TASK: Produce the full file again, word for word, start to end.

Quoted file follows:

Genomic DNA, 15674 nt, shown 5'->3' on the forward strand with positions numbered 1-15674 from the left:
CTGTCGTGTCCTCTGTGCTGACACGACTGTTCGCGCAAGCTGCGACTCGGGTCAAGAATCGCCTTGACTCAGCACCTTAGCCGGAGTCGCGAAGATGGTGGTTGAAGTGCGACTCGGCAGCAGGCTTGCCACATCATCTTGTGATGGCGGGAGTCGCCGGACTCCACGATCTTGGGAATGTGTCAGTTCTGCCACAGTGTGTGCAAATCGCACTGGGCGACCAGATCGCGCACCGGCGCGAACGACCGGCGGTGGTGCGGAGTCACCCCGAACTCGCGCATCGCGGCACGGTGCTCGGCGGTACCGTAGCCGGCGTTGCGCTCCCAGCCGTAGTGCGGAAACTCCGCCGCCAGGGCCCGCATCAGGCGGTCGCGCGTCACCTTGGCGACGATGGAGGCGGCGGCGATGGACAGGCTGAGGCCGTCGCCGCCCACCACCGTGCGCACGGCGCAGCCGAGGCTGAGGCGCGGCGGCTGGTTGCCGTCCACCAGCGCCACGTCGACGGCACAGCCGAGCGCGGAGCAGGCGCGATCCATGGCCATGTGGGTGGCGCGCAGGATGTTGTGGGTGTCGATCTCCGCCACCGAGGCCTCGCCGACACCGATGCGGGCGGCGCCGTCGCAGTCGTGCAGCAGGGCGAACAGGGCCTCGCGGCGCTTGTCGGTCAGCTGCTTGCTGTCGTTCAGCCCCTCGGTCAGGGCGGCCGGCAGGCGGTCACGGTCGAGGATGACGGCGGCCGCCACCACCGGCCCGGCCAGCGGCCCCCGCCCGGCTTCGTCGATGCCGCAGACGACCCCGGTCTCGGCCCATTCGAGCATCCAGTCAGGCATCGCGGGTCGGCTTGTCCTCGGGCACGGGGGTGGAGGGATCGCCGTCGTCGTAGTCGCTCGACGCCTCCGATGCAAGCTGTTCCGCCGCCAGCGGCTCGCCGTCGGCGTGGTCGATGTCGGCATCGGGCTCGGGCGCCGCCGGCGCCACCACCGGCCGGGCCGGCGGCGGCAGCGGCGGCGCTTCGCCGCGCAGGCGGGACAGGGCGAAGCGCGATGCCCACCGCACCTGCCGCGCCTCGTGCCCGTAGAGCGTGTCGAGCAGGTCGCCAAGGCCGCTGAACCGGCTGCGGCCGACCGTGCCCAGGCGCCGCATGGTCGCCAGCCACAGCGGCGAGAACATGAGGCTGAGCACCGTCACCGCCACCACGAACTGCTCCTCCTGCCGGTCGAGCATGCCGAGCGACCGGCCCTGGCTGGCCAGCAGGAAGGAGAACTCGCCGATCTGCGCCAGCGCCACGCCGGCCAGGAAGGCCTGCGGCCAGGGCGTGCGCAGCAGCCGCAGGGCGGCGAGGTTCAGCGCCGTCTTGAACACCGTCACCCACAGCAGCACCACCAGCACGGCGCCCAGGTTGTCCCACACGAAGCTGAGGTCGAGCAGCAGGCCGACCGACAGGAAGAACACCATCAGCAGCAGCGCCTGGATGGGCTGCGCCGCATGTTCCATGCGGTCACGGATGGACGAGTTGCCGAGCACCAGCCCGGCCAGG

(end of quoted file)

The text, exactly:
Genomic DNA, 15674 nt, shown 5'->3' on the forward strand with positions numbered 1-15674 from the left:
CTGTCGTGTCCTCTGTGCTGACACGACTGTTCGCGCAAGCTGCGACTCGGGTCAAGAATCGCCTTGACTCAGCACCTTAGCCGGAGTCGCGAAGATGGTGGTTGAAGTGCGACTCGGCAGCAGGCTTGCCACATCATCTTGTGATGGCGGGAGTCGCCGGACTCCACGATCTTGGGAATGTGTCAGTTCTGCCACAGTGTGTGCAAATCGCACTGGGCGACCAGATCGCGCACCGGCGCGAACGACCGGCGGTGGTGCGGAGTCACCCCGAACTCGCGCATCGCGGCACGGTGCTCGGCGGTACCGTAGCCGGCGTTGCGCTCCCAGCCGTAGTGCGGAAACTCCGCCGCCAGGGCCCGCATCAGGCGGTCGCGCGTCACCTTGGCGACGATGGAGGCGGCGGCGATGGACAGGCTGAGGCCGTCGCCGCCCACCACCGTGCGCACGGCGCAGCCGAGGCTGAGGCGCGGCGGCTGGTTGCCGTCCACCAGCGCCACGTCGACGGCACAGCCGAGCGCGGAGCAGGCGCGATCCATGGCCATGTGGGTGGCGCGCAGGATGTTGTGGGTGTCGATCTCCGCCACCGAGGCCTCGCCGACACCGATGCGGGCGGCGCCGTCGCAGTCGTGCAGCAGGGCGAACAGGGCCTCGCGGCGCTTGTCGGTCAGCTGCTTGCTGTCGTTCAGCCCCTCGGTCAGGGCGGCCGGCAGGCGGTCACGGTCGAGGATGACGGCGGCCGCCACCACCGGCCCGGCCAGCGGCCCCCGCCCGGCTTCGTCGATGCCGCAGACGACCCCGGTCTCGGCCCATTCGAGCATCCAGTCAGGCATCGCGGGTCGGCTTGTCCTCGGGCACGGGGGTGGAGGGATCGCCGTCGTCGTAGTCGCTCGACGCCTCCGATGCAAGCTGTTCCGCCGCCAGCGGCTCGCCGTCGGCGTGGTCGATGTCGGCATCGGGCTCGGGCGCCGCCGGCGCCACCACCGGCCGGGCCGGCGGCGGCAGCGGCGGCGCTTCGCCGCGCAGGCGGGACAGGGCGAAGCGCGATGCCCACCGCACCTGCCGCGCCTCGTGCCCGTAGAGCGTGTCGAGCAGGTCGCCAAGGCCGCTGAACCGGCTGCGGCCGACCGTGCCCAGGCGCCGCATGGTCGCCAGCCACAGCGGCGAGAACATGAGGCTGAGCACCGTCACCGCCACCACGAACTGCTCCTCCTGCCGGTCGAGCATGCCGAGCGACCGGCCCTGGCTGGCCAGCAGGAAGGAGAACTCGCCGATCTGCGCCAGCGCCACGCCGGCCAGGAAGGCCTGCGGCCAGGGCGTGCGCAGCAGCCGCAGGGCGGCGAGGTTCAGCGCCGTCTTGAACACCGTCACCCACAGCAGCACCACCAGCACGGCGCCCAGGTTGTCCCACACGAAGCTGAGGTCGAGCAGCAGGCCGACCGACAGGAAGAACACCATCAGCAGCAGCGCCTGGATGGGCTGCGCCGCATGTTCCATGCGGTCACGGATGGACGAGTTGCCGAGCACCAGCCCGGCCAGG